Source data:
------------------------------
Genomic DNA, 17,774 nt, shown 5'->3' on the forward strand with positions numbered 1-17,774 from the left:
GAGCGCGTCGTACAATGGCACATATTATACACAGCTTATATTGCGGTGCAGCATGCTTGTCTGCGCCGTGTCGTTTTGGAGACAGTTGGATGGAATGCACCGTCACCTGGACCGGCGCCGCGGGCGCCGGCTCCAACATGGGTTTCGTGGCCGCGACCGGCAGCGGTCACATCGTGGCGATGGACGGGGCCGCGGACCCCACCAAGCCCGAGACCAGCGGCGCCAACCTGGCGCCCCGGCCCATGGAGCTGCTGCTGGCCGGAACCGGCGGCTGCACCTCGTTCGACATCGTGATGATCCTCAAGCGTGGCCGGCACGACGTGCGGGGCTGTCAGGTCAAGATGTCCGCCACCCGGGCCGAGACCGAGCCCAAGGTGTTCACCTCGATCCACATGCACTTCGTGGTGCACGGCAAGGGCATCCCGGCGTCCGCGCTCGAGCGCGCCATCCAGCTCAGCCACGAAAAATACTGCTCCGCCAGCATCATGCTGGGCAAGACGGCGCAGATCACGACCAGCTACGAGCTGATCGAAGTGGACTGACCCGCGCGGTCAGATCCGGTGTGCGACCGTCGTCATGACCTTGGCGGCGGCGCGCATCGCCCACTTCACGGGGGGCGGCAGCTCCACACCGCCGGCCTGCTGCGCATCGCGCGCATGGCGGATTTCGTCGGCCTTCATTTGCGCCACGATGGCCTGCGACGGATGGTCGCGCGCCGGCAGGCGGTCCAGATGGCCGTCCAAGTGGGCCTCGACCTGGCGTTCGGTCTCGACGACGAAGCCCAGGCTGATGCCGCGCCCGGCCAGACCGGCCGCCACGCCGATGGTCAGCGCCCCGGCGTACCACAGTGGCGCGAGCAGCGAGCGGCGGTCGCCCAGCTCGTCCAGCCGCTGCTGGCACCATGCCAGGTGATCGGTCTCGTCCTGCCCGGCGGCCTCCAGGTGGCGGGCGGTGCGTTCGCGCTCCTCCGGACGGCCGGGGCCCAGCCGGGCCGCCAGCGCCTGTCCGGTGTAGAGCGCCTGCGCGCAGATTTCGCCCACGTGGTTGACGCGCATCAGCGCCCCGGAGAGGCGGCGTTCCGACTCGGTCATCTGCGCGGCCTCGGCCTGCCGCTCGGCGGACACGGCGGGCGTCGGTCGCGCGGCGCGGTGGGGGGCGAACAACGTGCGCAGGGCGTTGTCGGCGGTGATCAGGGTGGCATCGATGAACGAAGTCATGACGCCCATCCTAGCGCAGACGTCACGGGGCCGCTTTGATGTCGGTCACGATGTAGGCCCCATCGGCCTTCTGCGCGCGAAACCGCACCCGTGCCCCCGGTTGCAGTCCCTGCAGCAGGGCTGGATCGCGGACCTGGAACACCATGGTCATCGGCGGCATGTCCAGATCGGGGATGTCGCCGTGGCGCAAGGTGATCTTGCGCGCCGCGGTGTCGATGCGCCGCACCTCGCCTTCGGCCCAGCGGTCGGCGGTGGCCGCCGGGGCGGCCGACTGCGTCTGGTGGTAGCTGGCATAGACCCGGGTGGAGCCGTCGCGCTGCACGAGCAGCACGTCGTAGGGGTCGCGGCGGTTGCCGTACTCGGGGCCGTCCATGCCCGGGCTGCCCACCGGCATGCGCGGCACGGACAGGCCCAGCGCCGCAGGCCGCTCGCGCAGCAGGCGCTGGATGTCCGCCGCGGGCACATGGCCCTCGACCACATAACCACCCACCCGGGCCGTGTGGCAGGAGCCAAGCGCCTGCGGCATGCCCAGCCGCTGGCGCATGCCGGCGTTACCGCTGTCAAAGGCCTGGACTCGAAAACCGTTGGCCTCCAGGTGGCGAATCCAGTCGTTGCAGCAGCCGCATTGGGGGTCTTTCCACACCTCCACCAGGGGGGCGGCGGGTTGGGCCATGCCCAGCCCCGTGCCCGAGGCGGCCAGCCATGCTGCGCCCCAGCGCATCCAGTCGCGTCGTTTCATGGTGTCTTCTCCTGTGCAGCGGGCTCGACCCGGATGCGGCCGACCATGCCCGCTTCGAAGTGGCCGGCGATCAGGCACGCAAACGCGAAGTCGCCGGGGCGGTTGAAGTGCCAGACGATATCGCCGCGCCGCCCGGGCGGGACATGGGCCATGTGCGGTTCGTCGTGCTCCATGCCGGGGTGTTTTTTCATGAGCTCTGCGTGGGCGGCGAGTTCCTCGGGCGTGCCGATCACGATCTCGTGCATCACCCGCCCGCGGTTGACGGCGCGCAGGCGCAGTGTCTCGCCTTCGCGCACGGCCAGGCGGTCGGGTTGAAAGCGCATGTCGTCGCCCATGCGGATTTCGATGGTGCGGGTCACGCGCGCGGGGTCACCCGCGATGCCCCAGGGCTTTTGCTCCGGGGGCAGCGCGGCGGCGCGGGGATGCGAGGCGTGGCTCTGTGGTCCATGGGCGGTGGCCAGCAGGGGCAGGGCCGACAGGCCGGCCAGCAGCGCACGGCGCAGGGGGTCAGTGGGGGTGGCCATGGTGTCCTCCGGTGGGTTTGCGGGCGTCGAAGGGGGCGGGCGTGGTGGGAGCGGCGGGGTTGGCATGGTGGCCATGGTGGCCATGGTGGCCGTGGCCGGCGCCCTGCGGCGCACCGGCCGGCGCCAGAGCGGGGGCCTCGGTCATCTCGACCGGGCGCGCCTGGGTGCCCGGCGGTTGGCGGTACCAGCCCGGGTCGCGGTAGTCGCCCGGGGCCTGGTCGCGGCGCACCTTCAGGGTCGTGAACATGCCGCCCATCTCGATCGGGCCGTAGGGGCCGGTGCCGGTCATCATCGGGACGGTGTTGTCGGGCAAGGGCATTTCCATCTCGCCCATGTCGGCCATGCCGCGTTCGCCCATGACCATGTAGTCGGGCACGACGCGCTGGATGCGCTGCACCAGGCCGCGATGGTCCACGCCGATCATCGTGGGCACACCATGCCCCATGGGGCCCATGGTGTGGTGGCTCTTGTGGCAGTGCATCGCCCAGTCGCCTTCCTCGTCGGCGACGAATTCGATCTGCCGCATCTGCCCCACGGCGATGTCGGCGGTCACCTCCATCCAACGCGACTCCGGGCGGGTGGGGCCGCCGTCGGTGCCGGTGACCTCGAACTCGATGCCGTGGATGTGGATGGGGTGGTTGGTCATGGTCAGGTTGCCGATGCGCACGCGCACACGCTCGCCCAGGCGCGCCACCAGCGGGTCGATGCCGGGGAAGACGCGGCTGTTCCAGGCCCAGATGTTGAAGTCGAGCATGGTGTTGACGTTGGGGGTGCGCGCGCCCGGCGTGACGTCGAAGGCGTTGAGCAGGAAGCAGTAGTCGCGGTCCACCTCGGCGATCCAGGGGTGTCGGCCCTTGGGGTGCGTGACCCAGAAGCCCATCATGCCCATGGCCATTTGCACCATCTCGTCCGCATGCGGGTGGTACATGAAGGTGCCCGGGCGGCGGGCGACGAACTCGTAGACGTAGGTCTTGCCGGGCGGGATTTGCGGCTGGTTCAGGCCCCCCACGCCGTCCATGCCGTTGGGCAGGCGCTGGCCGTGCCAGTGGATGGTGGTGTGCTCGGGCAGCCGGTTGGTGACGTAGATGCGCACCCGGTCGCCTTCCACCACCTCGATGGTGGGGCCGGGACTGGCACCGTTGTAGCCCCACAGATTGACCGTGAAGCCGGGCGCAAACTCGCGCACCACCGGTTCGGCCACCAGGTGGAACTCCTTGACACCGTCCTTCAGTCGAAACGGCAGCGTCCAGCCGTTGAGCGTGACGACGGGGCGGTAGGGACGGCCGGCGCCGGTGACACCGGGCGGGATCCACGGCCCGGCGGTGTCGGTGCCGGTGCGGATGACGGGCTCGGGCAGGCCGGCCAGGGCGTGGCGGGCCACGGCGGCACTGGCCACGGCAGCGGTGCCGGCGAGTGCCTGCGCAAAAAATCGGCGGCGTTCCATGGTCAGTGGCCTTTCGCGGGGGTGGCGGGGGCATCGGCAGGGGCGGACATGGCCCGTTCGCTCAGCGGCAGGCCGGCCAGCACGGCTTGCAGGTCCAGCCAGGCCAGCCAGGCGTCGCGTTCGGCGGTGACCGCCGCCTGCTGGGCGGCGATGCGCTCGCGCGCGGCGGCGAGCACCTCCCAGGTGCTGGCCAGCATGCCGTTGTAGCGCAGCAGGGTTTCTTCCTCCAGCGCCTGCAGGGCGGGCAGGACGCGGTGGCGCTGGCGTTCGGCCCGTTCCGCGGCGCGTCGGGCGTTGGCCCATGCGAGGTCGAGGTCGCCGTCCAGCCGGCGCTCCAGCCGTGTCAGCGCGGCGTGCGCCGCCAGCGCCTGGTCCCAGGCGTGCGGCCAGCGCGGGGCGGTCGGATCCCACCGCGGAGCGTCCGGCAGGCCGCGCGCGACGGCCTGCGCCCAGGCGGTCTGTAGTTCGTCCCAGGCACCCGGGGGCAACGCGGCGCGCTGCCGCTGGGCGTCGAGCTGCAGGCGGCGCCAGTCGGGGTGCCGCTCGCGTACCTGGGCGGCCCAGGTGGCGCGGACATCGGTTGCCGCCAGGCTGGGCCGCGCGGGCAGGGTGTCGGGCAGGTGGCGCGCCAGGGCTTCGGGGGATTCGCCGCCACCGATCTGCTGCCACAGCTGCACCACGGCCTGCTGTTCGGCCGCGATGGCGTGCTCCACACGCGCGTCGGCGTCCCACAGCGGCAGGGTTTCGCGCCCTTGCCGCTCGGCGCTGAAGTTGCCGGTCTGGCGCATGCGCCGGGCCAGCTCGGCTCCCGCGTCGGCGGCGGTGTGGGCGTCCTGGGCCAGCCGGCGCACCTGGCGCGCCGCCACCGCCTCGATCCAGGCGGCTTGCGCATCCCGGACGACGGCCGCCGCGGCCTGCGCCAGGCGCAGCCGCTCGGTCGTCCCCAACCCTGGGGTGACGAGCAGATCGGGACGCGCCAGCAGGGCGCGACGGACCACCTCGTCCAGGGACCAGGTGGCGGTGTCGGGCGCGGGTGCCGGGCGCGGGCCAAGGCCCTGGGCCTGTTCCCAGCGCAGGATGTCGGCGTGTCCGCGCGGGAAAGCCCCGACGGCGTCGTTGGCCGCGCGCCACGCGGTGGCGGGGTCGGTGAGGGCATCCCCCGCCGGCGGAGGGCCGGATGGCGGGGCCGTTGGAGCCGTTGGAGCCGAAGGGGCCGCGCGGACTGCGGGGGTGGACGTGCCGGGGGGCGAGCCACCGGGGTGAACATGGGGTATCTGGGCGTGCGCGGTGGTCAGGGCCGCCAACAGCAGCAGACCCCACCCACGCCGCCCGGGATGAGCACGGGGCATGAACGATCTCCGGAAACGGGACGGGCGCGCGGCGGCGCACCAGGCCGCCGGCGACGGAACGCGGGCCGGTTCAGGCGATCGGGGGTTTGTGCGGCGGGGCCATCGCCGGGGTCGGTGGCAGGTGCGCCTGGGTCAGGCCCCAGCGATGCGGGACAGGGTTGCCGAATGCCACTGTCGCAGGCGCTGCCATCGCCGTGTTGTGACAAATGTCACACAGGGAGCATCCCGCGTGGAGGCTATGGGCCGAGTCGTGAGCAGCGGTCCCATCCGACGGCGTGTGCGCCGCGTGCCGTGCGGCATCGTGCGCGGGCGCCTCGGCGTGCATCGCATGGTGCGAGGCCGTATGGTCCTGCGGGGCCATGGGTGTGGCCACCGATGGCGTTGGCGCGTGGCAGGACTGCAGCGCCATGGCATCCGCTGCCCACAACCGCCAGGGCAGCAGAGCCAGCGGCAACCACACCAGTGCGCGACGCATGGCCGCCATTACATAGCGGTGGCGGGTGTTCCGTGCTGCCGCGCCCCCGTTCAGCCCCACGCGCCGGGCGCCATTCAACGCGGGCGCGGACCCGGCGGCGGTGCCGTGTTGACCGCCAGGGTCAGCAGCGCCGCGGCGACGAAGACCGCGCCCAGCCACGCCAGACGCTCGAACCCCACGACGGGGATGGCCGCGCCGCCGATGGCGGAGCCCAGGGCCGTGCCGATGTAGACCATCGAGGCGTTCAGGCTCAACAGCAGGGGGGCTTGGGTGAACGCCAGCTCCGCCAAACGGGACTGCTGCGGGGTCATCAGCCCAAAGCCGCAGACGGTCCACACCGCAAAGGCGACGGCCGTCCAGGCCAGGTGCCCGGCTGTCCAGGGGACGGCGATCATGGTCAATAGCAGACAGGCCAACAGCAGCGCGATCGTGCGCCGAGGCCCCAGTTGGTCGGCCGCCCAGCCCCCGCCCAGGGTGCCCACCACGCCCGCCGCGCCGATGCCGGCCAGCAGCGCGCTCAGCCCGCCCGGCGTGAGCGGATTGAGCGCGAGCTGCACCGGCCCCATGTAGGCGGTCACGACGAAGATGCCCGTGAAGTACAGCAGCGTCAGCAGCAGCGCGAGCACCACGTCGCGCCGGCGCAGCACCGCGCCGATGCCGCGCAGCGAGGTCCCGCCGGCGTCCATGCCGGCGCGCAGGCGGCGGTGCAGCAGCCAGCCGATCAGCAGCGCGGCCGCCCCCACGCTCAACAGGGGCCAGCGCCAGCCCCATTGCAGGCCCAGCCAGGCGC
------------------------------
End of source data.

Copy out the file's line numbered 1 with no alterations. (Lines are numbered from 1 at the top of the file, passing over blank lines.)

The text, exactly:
Genomic DNA, 17,774 nt, shown 5'->3' on the forward strand with positions numbered 1-17,774 from the left: